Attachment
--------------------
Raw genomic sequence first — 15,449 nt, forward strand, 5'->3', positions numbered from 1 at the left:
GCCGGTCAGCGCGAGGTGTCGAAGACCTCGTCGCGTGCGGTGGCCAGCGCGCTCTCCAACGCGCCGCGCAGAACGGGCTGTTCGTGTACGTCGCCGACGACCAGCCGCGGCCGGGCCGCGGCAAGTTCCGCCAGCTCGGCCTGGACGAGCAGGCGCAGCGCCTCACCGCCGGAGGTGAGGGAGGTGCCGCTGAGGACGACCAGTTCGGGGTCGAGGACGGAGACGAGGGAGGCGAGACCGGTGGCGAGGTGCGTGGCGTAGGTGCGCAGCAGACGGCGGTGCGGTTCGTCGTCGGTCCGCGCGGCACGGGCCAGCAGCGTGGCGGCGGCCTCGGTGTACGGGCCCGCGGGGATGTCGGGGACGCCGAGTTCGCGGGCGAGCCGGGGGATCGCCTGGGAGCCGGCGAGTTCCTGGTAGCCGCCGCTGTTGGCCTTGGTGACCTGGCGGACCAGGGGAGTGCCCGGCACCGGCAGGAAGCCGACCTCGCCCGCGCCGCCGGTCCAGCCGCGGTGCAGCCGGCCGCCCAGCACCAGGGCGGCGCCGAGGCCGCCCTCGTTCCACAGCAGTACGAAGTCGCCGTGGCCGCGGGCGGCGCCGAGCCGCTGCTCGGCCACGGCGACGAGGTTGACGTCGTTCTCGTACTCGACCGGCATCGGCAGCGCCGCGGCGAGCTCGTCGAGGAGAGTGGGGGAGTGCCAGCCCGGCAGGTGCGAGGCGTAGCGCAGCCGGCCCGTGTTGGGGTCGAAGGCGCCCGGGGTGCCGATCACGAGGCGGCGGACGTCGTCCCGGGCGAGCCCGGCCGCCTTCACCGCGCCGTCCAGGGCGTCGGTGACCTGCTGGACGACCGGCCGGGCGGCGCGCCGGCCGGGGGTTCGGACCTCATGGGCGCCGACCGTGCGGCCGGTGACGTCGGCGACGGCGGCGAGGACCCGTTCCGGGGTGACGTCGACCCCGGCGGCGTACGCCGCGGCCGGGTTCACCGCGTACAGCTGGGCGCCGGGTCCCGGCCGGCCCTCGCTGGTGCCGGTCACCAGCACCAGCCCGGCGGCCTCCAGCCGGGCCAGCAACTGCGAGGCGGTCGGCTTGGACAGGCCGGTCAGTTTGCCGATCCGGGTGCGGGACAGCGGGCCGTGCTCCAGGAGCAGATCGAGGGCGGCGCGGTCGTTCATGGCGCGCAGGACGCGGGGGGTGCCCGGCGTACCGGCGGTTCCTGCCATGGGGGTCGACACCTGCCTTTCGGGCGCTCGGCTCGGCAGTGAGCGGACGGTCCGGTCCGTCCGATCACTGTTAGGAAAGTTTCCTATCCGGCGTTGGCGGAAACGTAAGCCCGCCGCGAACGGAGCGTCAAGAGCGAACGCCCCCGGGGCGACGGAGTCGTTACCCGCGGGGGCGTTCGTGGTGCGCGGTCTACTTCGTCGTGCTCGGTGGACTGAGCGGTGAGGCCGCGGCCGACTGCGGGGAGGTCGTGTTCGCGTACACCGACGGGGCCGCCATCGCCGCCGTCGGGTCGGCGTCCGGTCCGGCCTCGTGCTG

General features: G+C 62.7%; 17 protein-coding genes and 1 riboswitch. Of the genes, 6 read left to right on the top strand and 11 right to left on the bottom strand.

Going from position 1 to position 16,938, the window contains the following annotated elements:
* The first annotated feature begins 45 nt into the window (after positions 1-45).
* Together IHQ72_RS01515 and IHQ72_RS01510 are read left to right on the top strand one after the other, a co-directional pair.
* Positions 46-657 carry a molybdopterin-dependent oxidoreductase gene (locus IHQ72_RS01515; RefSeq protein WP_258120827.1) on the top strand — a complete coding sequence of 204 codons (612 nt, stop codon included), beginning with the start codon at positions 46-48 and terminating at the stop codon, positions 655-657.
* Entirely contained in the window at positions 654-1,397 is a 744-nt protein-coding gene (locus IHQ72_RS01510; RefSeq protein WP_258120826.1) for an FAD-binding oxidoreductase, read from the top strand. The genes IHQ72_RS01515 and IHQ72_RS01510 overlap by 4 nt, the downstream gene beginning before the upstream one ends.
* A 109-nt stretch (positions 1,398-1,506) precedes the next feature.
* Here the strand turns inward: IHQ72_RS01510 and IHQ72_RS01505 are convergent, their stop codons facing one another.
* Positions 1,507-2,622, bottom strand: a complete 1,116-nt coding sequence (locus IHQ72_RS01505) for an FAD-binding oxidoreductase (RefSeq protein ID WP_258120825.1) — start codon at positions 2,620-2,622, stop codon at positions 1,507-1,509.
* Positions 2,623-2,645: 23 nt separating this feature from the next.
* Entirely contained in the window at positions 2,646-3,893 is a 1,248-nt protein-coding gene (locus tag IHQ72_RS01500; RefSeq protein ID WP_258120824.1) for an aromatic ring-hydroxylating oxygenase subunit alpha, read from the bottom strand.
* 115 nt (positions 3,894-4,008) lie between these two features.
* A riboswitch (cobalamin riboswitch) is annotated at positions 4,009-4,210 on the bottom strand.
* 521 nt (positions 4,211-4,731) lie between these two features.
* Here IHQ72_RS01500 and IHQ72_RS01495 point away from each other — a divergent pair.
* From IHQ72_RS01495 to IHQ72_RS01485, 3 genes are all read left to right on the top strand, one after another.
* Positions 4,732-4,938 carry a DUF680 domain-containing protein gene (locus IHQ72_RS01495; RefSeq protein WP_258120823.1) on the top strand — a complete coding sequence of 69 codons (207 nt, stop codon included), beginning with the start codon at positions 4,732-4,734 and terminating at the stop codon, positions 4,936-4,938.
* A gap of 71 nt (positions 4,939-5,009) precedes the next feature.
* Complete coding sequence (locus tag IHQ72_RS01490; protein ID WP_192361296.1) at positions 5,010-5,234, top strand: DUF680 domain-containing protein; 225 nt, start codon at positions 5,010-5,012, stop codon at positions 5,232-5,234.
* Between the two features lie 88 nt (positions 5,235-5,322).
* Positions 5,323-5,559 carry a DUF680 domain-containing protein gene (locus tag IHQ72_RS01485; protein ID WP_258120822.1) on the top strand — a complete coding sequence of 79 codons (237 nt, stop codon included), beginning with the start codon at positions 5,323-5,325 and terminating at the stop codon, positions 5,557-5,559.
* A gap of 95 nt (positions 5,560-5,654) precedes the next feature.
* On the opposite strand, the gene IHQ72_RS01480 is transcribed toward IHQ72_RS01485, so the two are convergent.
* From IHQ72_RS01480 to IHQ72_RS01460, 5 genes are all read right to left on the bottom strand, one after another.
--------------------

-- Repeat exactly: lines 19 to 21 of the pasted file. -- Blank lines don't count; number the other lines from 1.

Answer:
* Positions 4,732-4,938 carry a DUF680 domain-containing protein gene (locus IHQ72_RS01495; RefSeq protein WP_258120823.1) on the top strand — a complete coding sequence of 69 codons (207 nt, stop codon included), beginning with the start codon at positions 4,732-4,734 and terminating at the stop codon, positions 4,936-4,938.
* A gap of 71 nt (positions 4,939-5,009) precedes the next feature.
* Complete coding sequence (locus tag IHQ72_RS01490; protein ID WP_192361296.1) at positions 5,010-5,234, top strand: DUF680 domain-containing protein; 225 nt, start codon at positions 5,010-5,012, stop codon at positions 5,232-5,234.